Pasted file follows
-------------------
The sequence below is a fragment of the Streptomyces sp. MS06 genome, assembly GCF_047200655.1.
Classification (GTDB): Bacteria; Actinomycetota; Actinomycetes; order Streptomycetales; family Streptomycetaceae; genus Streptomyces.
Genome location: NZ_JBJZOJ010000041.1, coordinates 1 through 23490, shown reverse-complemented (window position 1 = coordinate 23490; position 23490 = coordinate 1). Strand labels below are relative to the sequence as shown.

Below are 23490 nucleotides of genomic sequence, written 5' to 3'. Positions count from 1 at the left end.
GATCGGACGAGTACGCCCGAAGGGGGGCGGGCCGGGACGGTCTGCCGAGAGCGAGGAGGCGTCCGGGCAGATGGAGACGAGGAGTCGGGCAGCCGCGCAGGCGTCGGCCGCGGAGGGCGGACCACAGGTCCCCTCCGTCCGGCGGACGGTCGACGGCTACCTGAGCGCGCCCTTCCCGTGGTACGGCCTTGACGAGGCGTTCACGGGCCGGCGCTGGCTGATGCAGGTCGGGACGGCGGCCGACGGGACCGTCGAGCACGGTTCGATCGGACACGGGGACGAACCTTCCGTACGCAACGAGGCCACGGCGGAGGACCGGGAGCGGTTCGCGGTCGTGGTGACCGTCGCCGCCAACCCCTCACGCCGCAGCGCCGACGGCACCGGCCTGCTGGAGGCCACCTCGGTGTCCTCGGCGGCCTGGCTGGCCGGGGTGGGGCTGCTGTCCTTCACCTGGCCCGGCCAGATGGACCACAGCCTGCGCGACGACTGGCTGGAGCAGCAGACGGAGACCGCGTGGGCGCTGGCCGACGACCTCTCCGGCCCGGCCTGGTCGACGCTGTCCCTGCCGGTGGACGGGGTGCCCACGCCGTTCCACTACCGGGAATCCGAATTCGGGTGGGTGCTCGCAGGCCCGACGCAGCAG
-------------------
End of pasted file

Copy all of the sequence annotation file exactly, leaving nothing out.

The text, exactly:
The sequence below is a fragment of the Streptomyces sp. MS06 genome, assembly GCF_047200655.1.
Classification (GTDB): Bacteria; Actinomycetota; Actinomycetes; order Streptomycetales; family Streptomycetaceae; genus Streptomyces.
Genome location: NZ_JBJZOJ010000041.1, coordinates 1 through 23490, shown reverse-complemented (window position 1 = coordinate 23490; position 23490 = coordinate 1). Strand labels below are relative to the sequence as shown.

Below are 23490 nucleotides of genomic sequence, written 5' to 3'. Positions count from 1 at the left end.
GATCGGACGAGTACGCCCGAAGGGGGGCGGGCCGGGACGGTCTGCCGAGAGCGAGGAGGCGTCCGGGCAGATGGAGACGAGGAGTCGGGCAGCCGCGCAGGCGTCGGCCGCGGAGGGCGGACCACAGGTCCCCTCCGTCCGGCGGACGGTCGACGGCTACCTGAGCGCGCCCTTCCCGTGGTACGGCCTTGACGAGGCGTTCACGGGCCGGCGCTGGCTGATGCAGGTCGGGACGGCGGCCGACGGGACCGTCGAGCACGGTTCGATCGGACACGGGGACGAACCTTCCGTACGCAACGAGGCCACGGCGGAGGACCGGGAGCGGTTCGCGGTCGTGGTGACCGTCGCCGCCAACCCCTCACGCCGCAGCGCCGACGGCACCGGCCTGCTGGAGGCCACCTCGGTGTCCTCGGCGGCCTGGCTGGCCGGGGTGGGGCTGCTGTCCTTCACCTGGCCCGGCCAGATGGACCACAGCCTGCGCGACGACTGGCTGGAGCAGCAGACGGAGACCGCGTGGGCGCTGGCCGACGACCTCTCCGGCCCGGCCTGGTCGACGCTGTCCCTGCCGGTGGACGGGGTGCCCACGCCGTTCCACTACCGGGAATCCGAATTCGGGTGGGTGCTCGCAGGCCCGACGCAGCAG